Design TechnologyDesign Technology Knowledge and skills progression.pdfDT vocabulary progression.pdfDesign and technology EYFS - KS1 Foundational Knowledge.pdf
Design and Technology encourages children to learn to think and intervene creatively to solve problems both as individuals and as members of a team. At Horizon Academy Trust, we encourage children to use their creativity and imagination, to design and make products that solve real and relevant problems within a variety of contexts, considering their own and others’ needs, wants and values. We believe that high-quality design and technology lessons will inspire children to think independently, innovatively and develop creative, procedural and technical understanding.
We aim to, wherever possible, link work to other disciplines such as mathematics, science, engineering, computing and art. The children are also given opportunities to reflect upon and evaluate past and present design technology, its uses and its effectiveness and are encouraged to become innovators and risk-takers.
Within each unit of Design and Technology children are taught and immersed in four phases of learning; Research, Design, Make, Evaluate. Alongside this, children develop the technical knowledge required to within different elements of design, such as sewing and the knowledge they require to make healthy choices when cooking and eating.
Through design and technology work in the classroom, Horizon children, have the opportunity to develop their skills in mechanisms, structures, textiles, mechanical systems, electrical systems and cooking and nutrition. These areas are developed continuously throughout the school from foundation stage through to year six and the children have the opportunity to revisit skills from previous years before learning new ones.
Technical knowledge and relevant vocabulary is taught through every unit and revisited as children progress through the school. This ensures that children gain an understanding and can deploy abstract design terms, such as 'prototype' and 'specification' within their work.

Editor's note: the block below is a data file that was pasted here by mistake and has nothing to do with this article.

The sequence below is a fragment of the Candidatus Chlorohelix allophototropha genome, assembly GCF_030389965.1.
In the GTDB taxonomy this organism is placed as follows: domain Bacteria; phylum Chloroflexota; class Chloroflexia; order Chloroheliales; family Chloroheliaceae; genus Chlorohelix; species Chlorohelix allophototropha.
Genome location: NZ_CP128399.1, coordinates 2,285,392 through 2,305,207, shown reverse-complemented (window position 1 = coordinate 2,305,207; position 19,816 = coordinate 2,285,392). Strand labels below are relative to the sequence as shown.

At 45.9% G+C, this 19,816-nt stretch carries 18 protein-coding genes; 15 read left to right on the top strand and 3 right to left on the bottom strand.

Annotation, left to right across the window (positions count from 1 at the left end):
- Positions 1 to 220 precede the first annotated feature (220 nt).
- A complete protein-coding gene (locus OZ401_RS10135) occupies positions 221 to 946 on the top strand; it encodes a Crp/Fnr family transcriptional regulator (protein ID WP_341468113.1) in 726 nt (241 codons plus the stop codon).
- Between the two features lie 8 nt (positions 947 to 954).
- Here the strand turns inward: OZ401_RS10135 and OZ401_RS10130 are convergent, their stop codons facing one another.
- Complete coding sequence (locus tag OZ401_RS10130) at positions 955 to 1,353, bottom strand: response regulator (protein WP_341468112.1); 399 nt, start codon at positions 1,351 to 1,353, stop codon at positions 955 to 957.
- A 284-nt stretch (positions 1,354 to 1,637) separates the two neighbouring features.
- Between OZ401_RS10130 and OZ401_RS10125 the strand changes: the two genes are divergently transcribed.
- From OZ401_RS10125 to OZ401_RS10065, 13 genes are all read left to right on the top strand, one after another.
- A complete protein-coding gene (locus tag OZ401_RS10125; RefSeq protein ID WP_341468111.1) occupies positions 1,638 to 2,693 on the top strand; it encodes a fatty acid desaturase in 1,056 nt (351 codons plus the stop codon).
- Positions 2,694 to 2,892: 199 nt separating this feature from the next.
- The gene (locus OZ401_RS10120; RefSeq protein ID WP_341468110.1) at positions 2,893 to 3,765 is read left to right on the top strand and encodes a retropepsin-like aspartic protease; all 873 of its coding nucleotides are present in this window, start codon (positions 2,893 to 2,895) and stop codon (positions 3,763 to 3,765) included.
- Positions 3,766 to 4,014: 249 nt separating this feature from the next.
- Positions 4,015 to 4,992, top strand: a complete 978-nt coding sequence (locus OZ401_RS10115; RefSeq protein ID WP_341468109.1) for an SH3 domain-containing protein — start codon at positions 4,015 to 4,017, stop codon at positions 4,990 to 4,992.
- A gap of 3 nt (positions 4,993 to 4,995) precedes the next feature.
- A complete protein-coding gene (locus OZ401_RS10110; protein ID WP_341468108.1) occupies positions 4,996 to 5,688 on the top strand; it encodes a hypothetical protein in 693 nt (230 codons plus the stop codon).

From the beginnings of design and technology teaching in our EYFS, we endeavour to instil a sense of creativity in our pupils, allowing their understanding to develop through organised play in a creative area. They safely use and explore a variety of media, materials, tools and techniques, experimenting with colour, design, texture, form and function.
Design and technology lessons are rich in resources, vocabulary, questioning and content enabling children to develop mastery of the aims of the National Curriculum. Units of design and technology are further enhanced by focus weeks and days when children are encouraged to master practical skills, deign, make, evaluate and improve their creations.
Cross curricular outcomes in design and technology are specifically planned for and these are indicated on the knowledge organiser for each unit of work. The real life problems are always used as a stimulus for design lessons helping to foster the skills required for achievement in later life.
RATIONALE FOR SEQUENCING D&T
The DT curriculum at Horizon has been developed so that children gain the knowledge and skills in design, making, evaluating and technical knowledge through the 4 distinct concepts. These are Food Technology, Structures, Mechanisms and Textiles. All units of work from Year 1 to Year 6 are linked to one or more of these concepts ensuring knowledge and skills build progressively as children move through the school. Knowledge is taught and reinforced consistently and all units build on previous learning taught in earlier year groups.
Children in EYFS develop practical skills and techniques using a range of materials. As children progress into Year 1 they learn to identify and sort foods into different groups. Children build on their prior knowledge of cutting, peeling and chopping to create a simple cold dish safely and hygienically. In Year 2, children further explore the concept of a balanced diet and how we should eat five portions of fruit and vegetables a day. As children move into KS2, Pupils discover when and where fruits and vegetables are grown and learn about seasonality as they now begin to prepare and cook healthy food. In year 4, pupils learn to adapt recipes for nutritional value and look at budgeting to ensure their creation is affordable. This is extended further in year 5 whereby pupils adapt a recipe to create a healthy meal before creating a healthy, three-course meal within a set budget in year 6. Food Technology is taught in every year group due to the context of our schools and community. Understanding healthy eating and nutritional value is seen as essential knowledge for our children due to increasing obesity rates locally.